An employee leaving your company often has a lot of knowledge about your business and workplace. A final sit-down with a departing employee may prove valuable to your company going forward and may provide an outlet for letting the individual "let off steam" and possibly reduce the likelihood of a lawsuit.
Benefits of an Exit Interview:
- Provides a better understanding of what needs improvement
- Helps you learn how to increase productivity in the departing employee's position
- Solicits feedback on your competitive stand in the marketplace in terms of salary and benefits
- Identifies ways to minimize workplace conflict
- May help to reduce future turnover
Who should conduct the exit interview? Typically, the exit interview is conducted by a manager, supervisor or HR personnel. Some companies do not conduct exit interviews with involuntarily terminated employees. While the emotions associated with an involuntary termination can make an exit interview difficult, these meetings may also shed light on ways to prevent a termination in the future. In this case, a manager or supervisor who is skilled in diffusing conflict and making positive connections with staff should be enlisted to conduct the interview.If possible, employers should conduct the exit interview in person, most likely in the workplace. However, the meeting should take place in a private space where the departing employee can feel comfortable that the conversation will remain confidential.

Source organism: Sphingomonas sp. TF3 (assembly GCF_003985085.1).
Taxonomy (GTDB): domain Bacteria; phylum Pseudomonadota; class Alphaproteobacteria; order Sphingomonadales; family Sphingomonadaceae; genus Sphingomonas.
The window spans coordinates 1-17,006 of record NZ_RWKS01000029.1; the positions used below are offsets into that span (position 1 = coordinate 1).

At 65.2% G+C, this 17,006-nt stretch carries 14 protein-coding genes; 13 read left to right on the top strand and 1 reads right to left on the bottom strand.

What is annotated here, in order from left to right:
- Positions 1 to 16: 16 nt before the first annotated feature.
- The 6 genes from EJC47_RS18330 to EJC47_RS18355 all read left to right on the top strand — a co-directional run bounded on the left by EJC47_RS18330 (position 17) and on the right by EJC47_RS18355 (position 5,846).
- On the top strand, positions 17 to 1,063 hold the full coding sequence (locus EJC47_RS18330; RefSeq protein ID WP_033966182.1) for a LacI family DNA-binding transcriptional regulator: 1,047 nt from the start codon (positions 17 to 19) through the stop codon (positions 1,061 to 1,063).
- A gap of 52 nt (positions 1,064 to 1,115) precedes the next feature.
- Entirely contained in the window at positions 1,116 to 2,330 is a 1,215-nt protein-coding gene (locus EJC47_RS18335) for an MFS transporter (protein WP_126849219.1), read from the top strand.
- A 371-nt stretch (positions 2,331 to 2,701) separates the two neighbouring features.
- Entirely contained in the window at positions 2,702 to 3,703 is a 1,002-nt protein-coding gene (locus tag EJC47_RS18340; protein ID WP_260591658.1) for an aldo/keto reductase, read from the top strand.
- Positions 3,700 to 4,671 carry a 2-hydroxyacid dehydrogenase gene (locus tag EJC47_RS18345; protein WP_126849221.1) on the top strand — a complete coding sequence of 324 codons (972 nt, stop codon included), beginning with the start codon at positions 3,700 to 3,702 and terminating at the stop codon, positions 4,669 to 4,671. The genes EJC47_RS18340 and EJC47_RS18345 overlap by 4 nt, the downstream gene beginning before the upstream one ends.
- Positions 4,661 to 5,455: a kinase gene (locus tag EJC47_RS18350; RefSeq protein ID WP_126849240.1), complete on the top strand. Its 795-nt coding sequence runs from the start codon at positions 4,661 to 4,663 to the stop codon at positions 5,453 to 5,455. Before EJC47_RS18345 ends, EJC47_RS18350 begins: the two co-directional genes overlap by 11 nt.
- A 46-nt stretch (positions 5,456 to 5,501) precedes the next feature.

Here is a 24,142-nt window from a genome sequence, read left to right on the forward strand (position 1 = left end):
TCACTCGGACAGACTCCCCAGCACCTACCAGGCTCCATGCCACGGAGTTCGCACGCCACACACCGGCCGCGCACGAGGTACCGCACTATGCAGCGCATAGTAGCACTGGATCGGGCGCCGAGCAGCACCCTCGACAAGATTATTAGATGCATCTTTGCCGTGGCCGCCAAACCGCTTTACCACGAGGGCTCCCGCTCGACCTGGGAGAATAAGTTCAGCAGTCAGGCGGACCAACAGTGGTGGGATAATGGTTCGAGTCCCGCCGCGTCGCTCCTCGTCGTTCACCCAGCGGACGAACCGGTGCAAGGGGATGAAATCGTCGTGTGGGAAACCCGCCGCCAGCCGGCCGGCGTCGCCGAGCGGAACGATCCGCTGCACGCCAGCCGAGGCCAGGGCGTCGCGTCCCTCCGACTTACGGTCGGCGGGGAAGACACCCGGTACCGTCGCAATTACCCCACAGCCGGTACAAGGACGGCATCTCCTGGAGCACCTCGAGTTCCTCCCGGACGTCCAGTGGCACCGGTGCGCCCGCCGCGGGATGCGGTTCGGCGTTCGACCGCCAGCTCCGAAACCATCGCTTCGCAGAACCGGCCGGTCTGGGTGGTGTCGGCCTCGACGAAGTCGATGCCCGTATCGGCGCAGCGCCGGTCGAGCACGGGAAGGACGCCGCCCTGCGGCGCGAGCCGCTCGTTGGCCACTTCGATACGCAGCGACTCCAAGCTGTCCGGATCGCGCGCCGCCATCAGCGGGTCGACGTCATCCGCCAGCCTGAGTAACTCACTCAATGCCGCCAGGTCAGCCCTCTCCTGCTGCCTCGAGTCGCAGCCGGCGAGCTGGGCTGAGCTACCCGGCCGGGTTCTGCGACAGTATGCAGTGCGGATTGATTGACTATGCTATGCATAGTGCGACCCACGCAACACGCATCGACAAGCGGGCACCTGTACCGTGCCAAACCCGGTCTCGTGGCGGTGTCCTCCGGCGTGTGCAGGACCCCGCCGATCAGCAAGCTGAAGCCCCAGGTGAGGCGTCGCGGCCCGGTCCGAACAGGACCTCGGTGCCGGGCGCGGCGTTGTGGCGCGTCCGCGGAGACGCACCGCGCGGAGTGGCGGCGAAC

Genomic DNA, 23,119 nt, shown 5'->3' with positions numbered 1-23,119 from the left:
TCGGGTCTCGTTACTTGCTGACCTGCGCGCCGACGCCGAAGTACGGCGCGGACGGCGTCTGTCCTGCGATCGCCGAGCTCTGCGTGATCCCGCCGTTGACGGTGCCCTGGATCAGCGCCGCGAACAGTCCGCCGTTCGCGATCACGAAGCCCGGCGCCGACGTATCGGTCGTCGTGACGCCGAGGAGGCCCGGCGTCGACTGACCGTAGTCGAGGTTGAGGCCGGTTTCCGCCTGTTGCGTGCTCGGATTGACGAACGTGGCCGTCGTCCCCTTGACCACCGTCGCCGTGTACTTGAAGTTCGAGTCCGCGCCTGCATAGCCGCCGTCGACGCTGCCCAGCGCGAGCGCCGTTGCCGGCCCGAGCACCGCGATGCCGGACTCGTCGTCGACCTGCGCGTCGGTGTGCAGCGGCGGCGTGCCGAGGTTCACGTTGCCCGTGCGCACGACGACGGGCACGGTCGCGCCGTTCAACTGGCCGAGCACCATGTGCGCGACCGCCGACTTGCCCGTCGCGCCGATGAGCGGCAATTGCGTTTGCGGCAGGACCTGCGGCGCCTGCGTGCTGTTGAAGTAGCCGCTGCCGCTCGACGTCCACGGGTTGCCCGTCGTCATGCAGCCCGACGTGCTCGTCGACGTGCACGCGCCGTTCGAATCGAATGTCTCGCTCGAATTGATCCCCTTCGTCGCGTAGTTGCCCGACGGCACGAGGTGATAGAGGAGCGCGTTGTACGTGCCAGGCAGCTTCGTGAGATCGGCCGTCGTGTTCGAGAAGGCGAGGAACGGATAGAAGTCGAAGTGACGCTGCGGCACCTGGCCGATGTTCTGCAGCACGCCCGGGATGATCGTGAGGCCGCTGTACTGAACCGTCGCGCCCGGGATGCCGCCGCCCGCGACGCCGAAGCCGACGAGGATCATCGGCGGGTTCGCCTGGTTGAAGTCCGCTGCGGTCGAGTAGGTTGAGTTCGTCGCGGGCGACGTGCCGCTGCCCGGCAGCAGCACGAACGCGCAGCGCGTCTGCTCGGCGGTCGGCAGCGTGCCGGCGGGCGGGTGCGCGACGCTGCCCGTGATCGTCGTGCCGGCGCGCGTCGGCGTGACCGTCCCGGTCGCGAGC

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Topics to Cover in the Exit Interview: